Long wait times, jammed schedules, confusing insurance plans – there’s no shortage of obstacles between a patient and her doctor. That is, if she has a doctor.
But a Health Affairs study published Monday says the barriers for poor people looking to get care are even higher, and it’s leading them away from preventive doctor visits and toward emergency rooms and costly, hospital-based care.
“This was like holding up a magnifying lens to the problems of our health care system,” said Dr. Shreya Kangovi, lead author and a physician at the Philadelphia Veterans Affairs Medical Center.
Researchers interviewed 40 patients of low socioeconomic status in the qualitative study to document how and where they receive health care. The patients fell into two groups: socially dysfunctional or disabled patients who sought hospital care five or more times a month, and those who were socially stable but found it hard to access ambulatory care. The researchers identified the study subjects by their zip codes and hospital usage.
The study found that common themes driving the group to hospitals included how they perceived their ability to pay for care, location of facilities and availability of treatment based on their schedules.
“Transportation is hard,” said one respondent.
Another woman said she and her husband were treated for years at “a wellness center” but their high blood pressure was not treated aggressively or brought under control. “I went to the hospital, and they had it under control in four days,” she told researchers.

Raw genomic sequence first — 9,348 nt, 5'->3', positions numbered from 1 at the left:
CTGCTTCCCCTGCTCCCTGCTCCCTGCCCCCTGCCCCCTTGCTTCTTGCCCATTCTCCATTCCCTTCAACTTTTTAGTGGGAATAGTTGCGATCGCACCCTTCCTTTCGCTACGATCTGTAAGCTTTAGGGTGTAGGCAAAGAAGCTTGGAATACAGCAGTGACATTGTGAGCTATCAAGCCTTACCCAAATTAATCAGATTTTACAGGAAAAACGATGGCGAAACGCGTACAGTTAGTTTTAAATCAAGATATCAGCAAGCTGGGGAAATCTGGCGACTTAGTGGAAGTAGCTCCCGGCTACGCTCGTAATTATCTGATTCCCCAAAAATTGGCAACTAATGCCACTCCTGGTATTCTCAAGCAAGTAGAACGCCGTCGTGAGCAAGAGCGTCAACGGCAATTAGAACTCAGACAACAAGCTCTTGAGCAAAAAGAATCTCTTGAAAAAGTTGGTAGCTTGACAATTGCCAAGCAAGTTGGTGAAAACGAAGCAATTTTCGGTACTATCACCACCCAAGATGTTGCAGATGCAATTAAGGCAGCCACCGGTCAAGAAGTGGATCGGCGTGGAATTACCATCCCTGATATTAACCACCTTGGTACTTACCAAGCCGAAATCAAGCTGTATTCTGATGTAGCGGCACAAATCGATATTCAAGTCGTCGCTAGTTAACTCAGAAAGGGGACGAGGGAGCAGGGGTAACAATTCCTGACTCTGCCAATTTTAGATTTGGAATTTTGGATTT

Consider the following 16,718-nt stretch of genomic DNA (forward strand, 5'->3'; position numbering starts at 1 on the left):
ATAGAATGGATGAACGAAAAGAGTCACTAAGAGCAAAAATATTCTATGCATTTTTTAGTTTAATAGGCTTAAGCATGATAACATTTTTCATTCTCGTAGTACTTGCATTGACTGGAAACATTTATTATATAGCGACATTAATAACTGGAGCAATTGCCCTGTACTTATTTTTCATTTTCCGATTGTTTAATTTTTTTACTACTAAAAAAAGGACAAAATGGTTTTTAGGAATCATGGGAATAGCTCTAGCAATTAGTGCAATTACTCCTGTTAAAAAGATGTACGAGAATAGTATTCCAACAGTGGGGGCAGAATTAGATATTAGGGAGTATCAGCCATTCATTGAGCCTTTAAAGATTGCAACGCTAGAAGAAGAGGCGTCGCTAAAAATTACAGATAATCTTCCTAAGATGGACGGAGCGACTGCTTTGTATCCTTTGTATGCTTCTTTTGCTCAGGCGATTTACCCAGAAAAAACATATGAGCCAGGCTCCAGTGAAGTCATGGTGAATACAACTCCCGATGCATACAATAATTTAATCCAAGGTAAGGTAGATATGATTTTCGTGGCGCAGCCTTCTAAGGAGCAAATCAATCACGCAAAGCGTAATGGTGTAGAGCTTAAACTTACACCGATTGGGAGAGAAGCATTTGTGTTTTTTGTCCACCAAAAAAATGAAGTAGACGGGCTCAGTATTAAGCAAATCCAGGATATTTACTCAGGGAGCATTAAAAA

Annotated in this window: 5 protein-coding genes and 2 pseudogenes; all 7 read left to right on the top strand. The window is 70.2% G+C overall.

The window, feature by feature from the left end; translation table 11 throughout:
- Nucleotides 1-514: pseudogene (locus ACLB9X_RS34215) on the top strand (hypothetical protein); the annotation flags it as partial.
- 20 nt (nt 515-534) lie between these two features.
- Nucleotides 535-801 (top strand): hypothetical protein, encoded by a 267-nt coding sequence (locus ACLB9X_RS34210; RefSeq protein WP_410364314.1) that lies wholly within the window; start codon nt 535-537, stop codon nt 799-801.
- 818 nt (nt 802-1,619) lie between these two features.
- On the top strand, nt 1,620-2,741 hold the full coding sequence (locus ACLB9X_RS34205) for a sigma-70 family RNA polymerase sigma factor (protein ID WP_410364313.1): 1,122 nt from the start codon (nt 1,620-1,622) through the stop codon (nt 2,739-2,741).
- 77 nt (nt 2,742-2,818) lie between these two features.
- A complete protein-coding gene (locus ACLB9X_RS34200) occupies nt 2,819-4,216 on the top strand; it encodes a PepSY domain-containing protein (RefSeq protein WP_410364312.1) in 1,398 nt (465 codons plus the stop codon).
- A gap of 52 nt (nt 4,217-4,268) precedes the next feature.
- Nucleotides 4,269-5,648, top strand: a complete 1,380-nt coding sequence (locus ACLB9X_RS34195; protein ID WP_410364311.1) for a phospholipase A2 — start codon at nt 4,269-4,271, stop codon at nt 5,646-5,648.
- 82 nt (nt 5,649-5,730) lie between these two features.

Kangovi said the study was meant to inform the efforts to create a more efficient health care system.
Measuring readmissions, for example, is one way that the government currently gauges hospital efficiency by tracking when patients need to return to the hospital within 30 days. But the study, Kangovi said, could shed light on other factors keeping hospital beds full, like patient preference and perceptions of quality care.
Some programs are tackling the problems of low-income patients and primary care directly.
“An ER is not preventive. It’s not a good system for continuous care,” said Vincent Keane, CEO of Unity Health Care Inc., which includes about 30 community health clinics across the D.C. metropolitan area.
As part of Unity’s goal of serving marginalized communities, the health system started a program supported by Blue Cross Blue Shield to divert frequent emergency users to a clinical setting. They employ social workers, regular wellness visits and testing in an effort to provide long-term care.
For patients like those interviewed in the study, and the health care reformers looking to rein in hospital costs, these new models could be the answer for patients getting lost in the health care system.
“It’s not that patients have the wrong perception – they are the ones educating us that these are the results our system is producing,” Kangovi said.